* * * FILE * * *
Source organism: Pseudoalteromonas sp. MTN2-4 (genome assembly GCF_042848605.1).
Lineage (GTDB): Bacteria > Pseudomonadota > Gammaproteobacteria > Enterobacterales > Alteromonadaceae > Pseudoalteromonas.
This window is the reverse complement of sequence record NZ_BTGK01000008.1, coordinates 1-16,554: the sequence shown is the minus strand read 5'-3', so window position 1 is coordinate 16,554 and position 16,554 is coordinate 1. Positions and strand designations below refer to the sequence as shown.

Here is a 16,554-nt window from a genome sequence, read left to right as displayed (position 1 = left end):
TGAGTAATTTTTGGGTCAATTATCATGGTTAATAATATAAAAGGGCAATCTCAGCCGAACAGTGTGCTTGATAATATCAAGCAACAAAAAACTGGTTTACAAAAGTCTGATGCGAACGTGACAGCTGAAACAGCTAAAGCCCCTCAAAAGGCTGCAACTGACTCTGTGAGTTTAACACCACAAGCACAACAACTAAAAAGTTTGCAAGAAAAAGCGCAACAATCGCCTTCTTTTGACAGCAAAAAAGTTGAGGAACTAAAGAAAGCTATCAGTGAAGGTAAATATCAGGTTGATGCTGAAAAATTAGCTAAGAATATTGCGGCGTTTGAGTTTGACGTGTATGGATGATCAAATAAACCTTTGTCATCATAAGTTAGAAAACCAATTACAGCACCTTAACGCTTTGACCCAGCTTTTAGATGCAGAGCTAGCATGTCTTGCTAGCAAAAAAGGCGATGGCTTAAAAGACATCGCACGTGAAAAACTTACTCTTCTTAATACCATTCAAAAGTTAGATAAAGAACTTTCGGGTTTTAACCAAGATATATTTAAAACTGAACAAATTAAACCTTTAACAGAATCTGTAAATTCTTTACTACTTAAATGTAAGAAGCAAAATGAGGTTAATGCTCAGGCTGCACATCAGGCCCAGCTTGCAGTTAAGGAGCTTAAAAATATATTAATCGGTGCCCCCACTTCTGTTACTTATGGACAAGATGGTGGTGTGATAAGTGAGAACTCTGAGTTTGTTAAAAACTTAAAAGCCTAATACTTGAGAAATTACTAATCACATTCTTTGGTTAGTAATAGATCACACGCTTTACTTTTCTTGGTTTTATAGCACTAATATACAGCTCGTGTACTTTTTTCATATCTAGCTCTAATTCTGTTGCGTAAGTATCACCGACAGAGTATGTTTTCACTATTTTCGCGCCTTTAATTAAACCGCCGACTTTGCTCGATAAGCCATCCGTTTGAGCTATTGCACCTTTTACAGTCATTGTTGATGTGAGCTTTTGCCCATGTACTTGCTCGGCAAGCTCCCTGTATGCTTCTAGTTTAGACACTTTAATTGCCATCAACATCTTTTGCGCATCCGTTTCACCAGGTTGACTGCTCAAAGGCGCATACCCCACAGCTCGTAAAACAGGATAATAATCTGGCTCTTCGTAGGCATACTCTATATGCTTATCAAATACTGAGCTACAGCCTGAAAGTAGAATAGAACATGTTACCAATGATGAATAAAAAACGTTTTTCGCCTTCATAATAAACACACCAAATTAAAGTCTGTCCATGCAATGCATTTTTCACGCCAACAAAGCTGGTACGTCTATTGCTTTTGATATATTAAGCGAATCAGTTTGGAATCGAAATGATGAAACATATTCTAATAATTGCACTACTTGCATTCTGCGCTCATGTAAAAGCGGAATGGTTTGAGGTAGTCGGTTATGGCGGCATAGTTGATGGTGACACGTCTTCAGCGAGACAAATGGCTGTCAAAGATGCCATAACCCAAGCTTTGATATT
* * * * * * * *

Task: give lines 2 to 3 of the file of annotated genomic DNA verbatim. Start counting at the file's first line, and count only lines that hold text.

Lineage (GTDB): Bacteria > Pseudomonadota > Gammaproteobacteria > Enterobacterales > Alteromonadaceae > Pseudoalteromonas.
This window is the reverse complement of sequence record NZ_BTGK01000008.1, coordinates 1-16,554: the sequence shown is the minus strand read 5'-3', so window position 1 is coordinate 16,554 and position 16,554 is coordinate 1. Positions and strand designations below refer to the sequence as shown.